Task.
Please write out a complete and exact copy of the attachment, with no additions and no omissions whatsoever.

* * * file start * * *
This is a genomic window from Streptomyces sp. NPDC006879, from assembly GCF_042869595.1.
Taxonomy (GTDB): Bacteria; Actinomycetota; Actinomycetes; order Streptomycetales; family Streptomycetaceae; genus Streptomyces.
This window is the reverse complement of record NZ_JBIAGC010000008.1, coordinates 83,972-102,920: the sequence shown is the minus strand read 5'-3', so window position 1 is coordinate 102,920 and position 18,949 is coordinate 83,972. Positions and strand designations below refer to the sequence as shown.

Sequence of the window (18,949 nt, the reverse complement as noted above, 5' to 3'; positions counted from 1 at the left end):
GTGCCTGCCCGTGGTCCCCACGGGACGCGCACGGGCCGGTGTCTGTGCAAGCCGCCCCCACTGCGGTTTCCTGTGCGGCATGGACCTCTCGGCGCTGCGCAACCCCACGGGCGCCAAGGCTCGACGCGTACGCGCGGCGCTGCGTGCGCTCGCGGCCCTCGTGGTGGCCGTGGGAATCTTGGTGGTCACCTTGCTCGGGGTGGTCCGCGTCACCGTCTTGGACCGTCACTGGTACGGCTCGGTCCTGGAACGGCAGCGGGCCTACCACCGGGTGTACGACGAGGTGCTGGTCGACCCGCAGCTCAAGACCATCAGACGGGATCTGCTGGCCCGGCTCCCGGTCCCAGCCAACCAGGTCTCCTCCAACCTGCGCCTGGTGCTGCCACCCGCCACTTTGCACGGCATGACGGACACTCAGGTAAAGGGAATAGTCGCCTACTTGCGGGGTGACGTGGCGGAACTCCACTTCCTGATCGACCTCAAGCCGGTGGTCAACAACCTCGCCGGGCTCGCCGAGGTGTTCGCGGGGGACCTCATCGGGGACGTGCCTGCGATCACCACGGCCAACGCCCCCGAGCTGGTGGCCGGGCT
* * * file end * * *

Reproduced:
This is a genomic window from Streptomyces sp. NPDC006879, from assembly GCF_042869595.1.
Taxonomy (GTDB): Bacteria; Actinomycetota; Actinomycetes; order Streptomycetales; family Streptomycetaceae; genus Streptomyces.
This window is the reverse complement of record NZ_JBIAGC010000008.1, coordinates 83,972-102,920: the sequence shown is the minus strand read 5'-3', so window position 1 is coordinate 102,920 and position 18,949 is coordinate 83,972. Positions and strand designations below refer to the sequence as shown.

Sequence of the window (18,949 nt, the reverse complement as noted above, 5' to 3'; positions counted from 1 at the left end):
GTGCCTGCCCGTGGTCCCCACGGGACGCGCACGGGCCGGTGTCTGTGCAAGCCGCCCCCACTGCGGTTTCCTGTGCGGCATGGACCTCTCGGCGCTGCGCAACCCCACGGGCGCCAAGGCTCGACGCGTACGCGCGGCGCTGCGTGCGCTCGCGGCCCTCGTGGTGGCCGTGGGAATCTTGGTGGTCACCTTGCTCGGGGTGGTCCGCGTCACCGTCTTGGACCGTCACTGGTACGGCTCGGTCCTGGAACGGCAGCGGGCCTACCACCGGGTGTACGACGAGGTGCTGGTCGACCCGCAGCTCAAGACCATCAGACGGGATCTGCTGGCCCGGCTCCCGGTCCCAGCCAACCAGGTCTCCTCCAACCTGCGCCTGGTGCTGCCACCCGCCACTTTGCACGGCATGACGGACACTCAGGTAAAGGGAATAGTCGCCTACTTGCGGGGTGACGTGGCGGAACTCCACTTCCTGATCGACCTCAAGCCGGTGGTCAACAACCTCGCCGGGCTCGCCGAGGTGTTCGCGGGGGACCTCATCGGGGACGTGCCTGCGATCACCACGGCCAACGCCCCCGAGCTGGTGGCCGGGCT